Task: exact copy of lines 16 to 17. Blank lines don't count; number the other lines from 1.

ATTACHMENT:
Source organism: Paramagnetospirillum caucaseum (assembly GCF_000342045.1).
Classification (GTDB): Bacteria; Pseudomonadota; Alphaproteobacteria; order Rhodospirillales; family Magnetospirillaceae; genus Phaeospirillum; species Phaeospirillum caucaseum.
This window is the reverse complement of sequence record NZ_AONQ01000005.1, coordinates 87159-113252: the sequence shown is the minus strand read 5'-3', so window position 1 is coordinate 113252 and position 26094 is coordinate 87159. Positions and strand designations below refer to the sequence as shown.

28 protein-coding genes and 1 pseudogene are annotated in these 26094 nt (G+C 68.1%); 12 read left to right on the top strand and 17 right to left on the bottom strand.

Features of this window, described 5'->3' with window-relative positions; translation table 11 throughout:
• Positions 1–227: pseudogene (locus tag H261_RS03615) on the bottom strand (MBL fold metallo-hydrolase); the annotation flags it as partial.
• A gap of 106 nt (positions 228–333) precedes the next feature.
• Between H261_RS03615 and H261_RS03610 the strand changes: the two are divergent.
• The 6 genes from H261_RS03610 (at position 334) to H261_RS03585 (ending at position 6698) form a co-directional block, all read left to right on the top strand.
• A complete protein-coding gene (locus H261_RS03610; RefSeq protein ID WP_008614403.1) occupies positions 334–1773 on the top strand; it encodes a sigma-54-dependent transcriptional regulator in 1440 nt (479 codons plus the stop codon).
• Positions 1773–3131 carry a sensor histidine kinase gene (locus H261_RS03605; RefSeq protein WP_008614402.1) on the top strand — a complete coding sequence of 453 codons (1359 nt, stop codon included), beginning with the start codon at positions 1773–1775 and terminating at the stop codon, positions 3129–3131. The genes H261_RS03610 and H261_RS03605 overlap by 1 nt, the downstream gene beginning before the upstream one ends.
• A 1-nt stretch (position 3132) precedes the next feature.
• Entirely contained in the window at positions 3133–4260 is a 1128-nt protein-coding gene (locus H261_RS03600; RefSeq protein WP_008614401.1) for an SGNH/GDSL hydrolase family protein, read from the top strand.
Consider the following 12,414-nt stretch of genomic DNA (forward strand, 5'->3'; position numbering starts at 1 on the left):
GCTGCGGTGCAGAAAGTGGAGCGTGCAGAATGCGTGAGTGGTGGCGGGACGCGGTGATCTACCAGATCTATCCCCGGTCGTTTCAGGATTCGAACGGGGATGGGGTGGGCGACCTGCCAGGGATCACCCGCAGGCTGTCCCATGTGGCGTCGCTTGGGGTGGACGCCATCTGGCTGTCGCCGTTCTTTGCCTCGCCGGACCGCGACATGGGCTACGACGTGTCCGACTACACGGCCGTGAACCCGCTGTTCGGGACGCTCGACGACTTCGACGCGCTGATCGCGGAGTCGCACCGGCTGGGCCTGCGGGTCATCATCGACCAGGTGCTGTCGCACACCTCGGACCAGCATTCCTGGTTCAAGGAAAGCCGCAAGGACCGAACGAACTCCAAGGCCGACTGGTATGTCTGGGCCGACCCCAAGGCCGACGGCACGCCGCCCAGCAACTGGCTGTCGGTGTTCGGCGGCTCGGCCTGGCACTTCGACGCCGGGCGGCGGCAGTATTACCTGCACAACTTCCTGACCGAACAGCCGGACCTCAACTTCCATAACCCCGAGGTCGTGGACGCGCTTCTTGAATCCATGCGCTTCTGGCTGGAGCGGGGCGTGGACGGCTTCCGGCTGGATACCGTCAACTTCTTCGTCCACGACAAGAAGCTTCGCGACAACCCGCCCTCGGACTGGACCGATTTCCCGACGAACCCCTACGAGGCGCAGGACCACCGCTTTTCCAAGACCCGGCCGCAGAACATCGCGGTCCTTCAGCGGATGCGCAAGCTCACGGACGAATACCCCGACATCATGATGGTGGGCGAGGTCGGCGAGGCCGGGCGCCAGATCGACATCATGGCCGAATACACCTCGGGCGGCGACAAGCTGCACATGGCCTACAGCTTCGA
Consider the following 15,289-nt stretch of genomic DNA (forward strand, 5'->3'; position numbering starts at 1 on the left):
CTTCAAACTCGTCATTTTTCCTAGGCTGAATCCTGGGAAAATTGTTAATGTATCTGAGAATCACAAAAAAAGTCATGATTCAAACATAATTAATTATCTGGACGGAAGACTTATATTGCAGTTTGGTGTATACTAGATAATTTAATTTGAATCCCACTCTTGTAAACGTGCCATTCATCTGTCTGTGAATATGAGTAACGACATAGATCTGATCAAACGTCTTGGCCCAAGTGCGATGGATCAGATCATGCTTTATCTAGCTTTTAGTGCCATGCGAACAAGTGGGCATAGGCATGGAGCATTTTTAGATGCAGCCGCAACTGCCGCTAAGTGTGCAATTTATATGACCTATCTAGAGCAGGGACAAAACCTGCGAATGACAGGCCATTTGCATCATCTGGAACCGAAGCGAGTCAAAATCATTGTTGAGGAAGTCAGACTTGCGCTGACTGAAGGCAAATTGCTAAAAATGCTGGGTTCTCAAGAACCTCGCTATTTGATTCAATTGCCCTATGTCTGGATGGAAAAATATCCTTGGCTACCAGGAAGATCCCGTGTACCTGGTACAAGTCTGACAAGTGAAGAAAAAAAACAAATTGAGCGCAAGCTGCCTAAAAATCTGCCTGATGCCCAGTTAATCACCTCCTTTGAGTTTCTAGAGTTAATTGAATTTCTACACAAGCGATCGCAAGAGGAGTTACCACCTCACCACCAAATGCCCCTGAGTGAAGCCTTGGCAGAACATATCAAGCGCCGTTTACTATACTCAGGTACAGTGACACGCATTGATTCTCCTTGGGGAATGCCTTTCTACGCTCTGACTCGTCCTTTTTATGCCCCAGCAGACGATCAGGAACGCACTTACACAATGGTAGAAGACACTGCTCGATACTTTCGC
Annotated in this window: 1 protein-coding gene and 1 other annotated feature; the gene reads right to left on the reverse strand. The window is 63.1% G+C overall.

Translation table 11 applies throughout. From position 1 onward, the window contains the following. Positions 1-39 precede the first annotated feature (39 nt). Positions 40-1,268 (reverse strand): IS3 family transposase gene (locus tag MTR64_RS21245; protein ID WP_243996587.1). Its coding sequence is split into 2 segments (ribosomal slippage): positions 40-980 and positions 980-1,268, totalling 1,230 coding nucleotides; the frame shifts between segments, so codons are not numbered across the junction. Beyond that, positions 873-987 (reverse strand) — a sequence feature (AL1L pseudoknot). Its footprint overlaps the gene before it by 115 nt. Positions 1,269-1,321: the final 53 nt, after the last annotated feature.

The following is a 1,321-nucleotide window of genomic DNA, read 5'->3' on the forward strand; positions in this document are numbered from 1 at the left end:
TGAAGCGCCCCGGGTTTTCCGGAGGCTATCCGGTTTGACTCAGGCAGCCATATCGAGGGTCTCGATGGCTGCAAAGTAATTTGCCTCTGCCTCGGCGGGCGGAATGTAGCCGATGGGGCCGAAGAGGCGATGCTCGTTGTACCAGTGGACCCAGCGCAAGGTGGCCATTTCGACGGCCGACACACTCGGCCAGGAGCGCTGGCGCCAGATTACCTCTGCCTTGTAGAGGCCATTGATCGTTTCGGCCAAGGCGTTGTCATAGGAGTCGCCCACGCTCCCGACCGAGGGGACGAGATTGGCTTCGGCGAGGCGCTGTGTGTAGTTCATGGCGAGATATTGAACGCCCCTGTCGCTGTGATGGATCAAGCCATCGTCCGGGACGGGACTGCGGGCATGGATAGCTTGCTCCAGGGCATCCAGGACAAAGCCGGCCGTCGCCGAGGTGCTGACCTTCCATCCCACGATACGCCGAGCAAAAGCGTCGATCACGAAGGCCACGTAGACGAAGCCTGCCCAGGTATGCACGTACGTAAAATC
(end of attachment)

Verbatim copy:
Consider the following 15,289-nt stretch of genomic DNA (forward strand, 5'->3'; position numbering starts at 1 on the left):
CTTCAAACTCGTCATTTTTCCTAGGCTGAATCCTGGGAAAATTGTTAATGTATCTGAGAATCACAAAAAAAGTCATGATTCAAACATAATTAATTATCTGGACGGAAGACTTATATTGCAGTTTGGTGTATACTAGATAATTTAATTTGAATCCCACTCTTGTAAACGTGCCATTCATCTGTCTGTGAATATGAGTAACGACATAGATCTGATCAAACGTCTTGGCCCAAGTGCGATGGATCAGATCATGCTTTATCTAGCTTTTAGTGCCATGCGAACAAGTGGGCATAGGCATGGAGCATTTTTAGATGCAGCCGCAACTGCCGCTAAGTGTGCAATTTATATGACCTATCTAGAGCAGGGACAAAACCTGCGAATGACAGGCCATTTGCATCATCTGGAACCGAAGCGAGTCAAAATCATTGTTGAGGAAGTCAGACTTGCGCTGACTGAAGGCAAATTGCTAAAAATGCTGGGTTCTCAAGAACCTCGCTATTTGATTCAATTGCCCTATGTCTGGATGGAAAAATATCCTTGGCTACCAGGAAGATCCCGTGTACCTGGTACAAGTCTGACAAGTGAAGAAAAAAAACAAATTGAGCGCAAGCTGCCTAAAAATCTGCCTGATGCCCAGTTAATCACCTCCTTTGAGTTTCTAGAGTTAATTGAATTTCTACACAAGCGATCGCAAGAGGAGTTACCACCTCACCACCAAATGCCCCTGAGTGAAGCCTTGGCAGAACATATCAAGCGCCGTTTACTATACTCAGGTACAGTGACACGCATTGATTCTCCTTGGGGAATGCCTTTCTACGCTCTGACTCGTCCTTTTTATGCCCCAGCAGACGATCAGGAACGCACTTACACAATGGTAGAAGACACTGCTCGATACTTTCGC